I don’t identify as Homosexual or Transgender, and though I don’t consider myself 100% “straight” I really have no place in the LGBT acronym. So I call myself an Ally, and I try to be one.

I don’t go around saying it, though. In fact I think this might be the first place I’ve actually said those words “I’m an ally.” I have an HRC bumper sticker on my car, and I have some Rainbow-ish love-is-love T-shirts, and I don’t tolerate any hate speak in my presence… but I never openly identify myself as an ally.

As it stands in terms of homphobia and transphobia: There are the people under the LGBT* umbrella, who are discriminated against, and then there are the people who are actively doing the discriminating. The rest of us are either silent witnesses, doing nothing to help (almost as bad as the discriminating assholes) or we are “Allies,” willing to stand up for what is right, even if only in small ways.

Promising to be an ally is awesome, because you are basically saying “I know the world isn’t always safe for you, but I promise to be a safe place, and to support you.” That is a beautiful sentiment, and a powerful vow.  I love it.

But “ally” isn’t an identity. It isn’t a thing you are. Rather, it is an action, something you have to do.

And in my opinion, it isn’t something to be proud of. It is something we all should be. Being an ally is like the bare minimum of  human decency. Men should be allies to women, people who are LGBT should be allies to each other, young people should be allies to the elderly… anyone with privilege should be an active ally to those living without that privilege. We should try to do better, all of us, every day.

I could totally go on a rant about Ally pride, and how much it pisses me off, but I don’t want to fill this post with negativity. This hop is supposed to be about positive change. And so I thought I’d list some ways to actually BE an ally, everyday. Beyond the shirts and the bumper stickers.

  • The way we teach our kids is a big way to be an ally, maybe the biggest. Kids depend on us to show them what is right and wrong, and showing them that acceptance is right and discrimination is wrong is a powerful way to create positive change. If you have kids, you know there are a million tiny ways you mold their opinions everyday. Do it carefully.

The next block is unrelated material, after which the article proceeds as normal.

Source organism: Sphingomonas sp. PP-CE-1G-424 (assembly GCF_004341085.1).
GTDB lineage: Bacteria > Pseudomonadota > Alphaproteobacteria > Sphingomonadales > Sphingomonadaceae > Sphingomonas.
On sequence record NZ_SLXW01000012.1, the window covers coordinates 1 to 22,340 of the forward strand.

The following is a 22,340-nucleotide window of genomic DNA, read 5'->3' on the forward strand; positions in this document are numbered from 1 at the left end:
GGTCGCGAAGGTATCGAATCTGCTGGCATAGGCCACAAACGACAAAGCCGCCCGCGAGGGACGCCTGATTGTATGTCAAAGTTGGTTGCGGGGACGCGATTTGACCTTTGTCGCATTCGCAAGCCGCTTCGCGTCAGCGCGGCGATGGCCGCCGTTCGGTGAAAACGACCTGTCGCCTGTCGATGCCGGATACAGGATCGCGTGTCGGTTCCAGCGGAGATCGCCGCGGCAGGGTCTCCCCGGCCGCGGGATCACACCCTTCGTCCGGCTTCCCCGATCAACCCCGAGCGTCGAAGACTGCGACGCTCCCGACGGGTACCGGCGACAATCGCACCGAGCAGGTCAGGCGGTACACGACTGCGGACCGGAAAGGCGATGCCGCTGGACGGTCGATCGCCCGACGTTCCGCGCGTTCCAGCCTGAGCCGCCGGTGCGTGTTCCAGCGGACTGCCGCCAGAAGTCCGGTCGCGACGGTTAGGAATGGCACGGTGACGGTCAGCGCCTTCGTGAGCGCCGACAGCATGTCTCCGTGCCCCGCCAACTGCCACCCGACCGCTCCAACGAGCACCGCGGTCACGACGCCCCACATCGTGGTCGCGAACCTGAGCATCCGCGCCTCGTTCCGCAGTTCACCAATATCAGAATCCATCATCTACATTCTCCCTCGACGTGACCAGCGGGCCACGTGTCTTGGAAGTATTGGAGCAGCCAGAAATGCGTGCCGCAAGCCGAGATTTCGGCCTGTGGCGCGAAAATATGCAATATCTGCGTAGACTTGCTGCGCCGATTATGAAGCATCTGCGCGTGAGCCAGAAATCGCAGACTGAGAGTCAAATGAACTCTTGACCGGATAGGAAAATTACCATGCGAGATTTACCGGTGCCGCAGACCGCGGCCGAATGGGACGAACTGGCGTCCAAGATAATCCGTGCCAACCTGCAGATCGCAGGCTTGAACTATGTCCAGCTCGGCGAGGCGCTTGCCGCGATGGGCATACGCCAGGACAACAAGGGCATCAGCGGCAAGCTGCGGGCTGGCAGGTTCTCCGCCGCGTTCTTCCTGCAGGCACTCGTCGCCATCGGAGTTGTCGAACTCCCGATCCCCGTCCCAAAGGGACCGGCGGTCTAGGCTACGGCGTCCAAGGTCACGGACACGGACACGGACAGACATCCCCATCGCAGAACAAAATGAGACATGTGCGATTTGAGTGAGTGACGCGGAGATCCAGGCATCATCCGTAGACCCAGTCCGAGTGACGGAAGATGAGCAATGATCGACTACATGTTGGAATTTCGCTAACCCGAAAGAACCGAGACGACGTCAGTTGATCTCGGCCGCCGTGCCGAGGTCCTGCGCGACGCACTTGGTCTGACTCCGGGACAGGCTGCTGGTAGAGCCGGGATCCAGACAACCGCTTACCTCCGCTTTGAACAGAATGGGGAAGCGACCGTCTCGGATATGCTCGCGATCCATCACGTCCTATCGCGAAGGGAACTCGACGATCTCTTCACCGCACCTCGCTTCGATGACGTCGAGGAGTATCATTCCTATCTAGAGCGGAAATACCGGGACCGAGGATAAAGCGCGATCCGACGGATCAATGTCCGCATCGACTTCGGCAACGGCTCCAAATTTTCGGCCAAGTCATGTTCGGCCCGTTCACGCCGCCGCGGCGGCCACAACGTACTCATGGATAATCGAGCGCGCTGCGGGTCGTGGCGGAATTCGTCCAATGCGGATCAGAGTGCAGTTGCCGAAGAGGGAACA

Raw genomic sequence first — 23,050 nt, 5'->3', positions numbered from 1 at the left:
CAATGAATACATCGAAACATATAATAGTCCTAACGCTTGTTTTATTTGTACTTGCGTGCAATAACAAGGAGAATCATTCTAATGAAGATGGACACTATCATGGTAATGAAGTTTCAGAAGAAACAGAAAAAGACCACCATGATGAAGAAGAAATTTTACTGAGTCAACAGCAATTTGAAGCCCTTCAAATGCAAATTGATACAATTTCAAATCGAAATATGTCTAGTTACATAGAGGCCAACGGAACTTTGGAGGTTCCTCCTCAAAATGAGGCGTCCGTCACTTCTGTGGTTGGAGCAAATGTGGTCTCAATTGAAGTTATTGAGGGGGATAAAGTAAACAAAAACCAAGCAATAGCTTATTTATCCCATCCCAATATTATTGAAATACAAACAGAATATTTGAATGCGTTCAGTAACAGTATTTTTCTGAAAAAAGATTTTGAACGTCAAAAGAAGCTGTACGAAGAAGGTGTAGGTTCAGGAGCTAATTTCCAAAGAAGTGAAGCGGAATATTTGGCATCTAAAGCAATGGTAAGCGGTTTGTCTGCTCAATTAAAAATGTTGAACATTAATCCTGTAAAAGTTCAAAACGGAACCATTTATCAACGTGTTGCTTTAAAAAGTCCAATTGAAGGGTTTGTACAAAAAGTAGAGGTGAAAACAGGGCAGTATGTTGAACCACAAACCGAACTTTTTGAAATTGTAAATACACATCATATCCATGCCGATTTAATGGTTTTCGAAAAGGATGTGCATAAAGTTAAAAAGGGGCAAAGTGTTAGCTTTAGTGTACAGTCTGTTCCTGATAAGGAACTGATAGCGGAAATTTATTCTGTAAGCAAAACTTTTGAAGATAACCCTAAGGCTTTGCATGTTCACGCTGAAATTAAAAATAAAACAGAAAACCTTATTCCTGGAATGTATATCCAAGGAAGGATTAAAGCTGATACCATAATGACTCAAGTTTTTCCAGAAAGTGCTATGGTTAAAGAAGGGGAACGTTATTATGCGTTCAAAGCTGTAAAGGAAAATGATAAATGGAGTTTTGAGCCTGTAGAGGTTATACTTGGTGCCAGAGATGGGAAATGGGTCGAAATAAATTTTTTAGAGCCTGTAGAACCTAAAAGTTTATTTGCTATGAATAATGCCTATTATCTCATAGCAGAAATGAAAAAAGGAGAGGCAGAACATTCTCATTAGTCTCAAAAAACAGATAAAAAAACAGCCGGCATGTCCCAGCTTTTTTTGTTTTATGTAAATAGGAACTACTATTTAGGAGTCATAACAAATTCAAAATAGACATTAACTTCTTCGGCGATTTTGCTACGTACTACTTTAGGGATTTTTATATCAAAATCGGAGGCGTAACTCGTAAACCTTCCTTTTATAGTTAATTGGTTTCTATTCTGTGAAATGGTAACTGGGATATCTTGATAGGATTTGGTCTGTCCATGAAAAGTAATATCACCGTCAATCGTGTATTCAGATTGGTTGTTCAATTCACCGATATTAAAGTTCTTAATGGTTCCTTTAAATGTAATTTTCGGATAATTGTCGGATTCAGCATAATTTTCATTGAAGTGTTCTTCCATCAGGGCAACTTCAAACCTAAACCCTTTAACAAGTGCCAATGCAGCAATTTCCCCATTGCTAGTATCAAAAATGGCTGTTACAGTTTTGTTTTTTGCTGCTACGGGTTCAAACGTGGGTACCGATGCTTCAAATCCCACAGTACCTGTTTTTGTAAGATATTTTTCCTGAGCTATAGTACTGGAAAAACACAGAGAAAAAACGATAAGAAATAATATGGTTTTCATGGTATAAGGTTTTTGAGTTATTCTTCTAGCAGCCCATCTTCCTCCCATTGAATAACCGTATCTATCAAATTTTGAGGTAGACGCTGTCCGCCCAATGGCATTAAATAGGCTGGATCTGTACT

• Speaking up is another way. And I don’t mean when someone is being actively bullied or harassed, though of course we should do that, I mean in the tiny everyday things we all see and hear. When my neighbor said “I have no problem with gay people getting married, as long as they don’t kiss in front of my kids.” I didn’t want to say anything, but I did. When I hear people say “That’s so gay!” I speak up, even if they all think I’m an oversensitive PC bitch. When my kid wants to paint his toenails pink, I let him, and I make sure anyone who suggests there is something “wrong” with him gets a verbal slap. We are all in situations like this every day, especially as allies. It is important to speak up.
  • Changing the way we think is a way that I think many allies might ignore. You might think that you are totally “in” the LGBT movement, are completely supportive. But I have heard a lot of negative comments among so-called allies. Little comments about bisexuals with partners of the opposite sex being in a “straight” relationship. People saying “I hope my kids turn out to be gay” or “My gay friend, Joe, is coming over later.” I’m sure I’ve also said tons of things that were offensive and hurtful, but the point is just that we should all try to do better.

I guess the core of it is, to truly be an ally (verb, not noun) we need to constantly acknowledge our privilege, try really hard to have empathy, understand that just because we don’t see oppression doesn’t mean it isn’t happening, and take action whenever possible. I’m trying.

I will leave you with this really awesome but slightly unrelated TED Talk, about building empathy and rejecting categorization:

❤ Don’t forget to visit the other great blogs in this hop! Click HERE to go to the main HAHAT blog hop page

One commenter will win a copy of my latest book, Love You Forever, in either signed paperback or e-reader format, your choice. note: If you want to win, you must comment and leave your e-mail when it asks (I think if you are a wordpress user it will not ask, it will just know) otherwise I won’t be able to contact you! This contest will be open until May 24 and one winner will be chosen at random.

But because giving away my own book really doesn’t cost me much, I will also donate $1 per comment (Only up to $25. Sorry, I’m poor) to Youth Pride Inc, an organization local to me that supports LGBTQQ youth and provides community education. So come on, talk to me!

(if comments aren’t visible below, click on this link or the title of the post to open this post in its own page for commenting)

doodle tuesday

I have been doing ‘Doodle Tuesday” for a few weeks now. My last few posts have been sort of heavy, so I thought this would be nice to share. I found out about Doodle Tuesday from Thorny Sterling’s blog, and I am grateful for the knowledge. It has been so fun sharing my doodles, and browsing everyone else’s!

Doodle Tuesday is an offshoot of the You Will Rise Project, an anti-bullying platform which uses visual and literary arts to help people rise above bullying and move past hurt. As a former art teacher, I love the concept. As someone who was teased and excluded (though “bullying” is too strong a word for my experiences), I think it is wonderful.

So, here are the doodles I’ve done so far:

8.6 8.13 8.20 8.27

Why don’t you do one, too? All you have to do is post them to facebook or twitter, with a #doodletuesday tag.

Hope to see your work next Tuesday!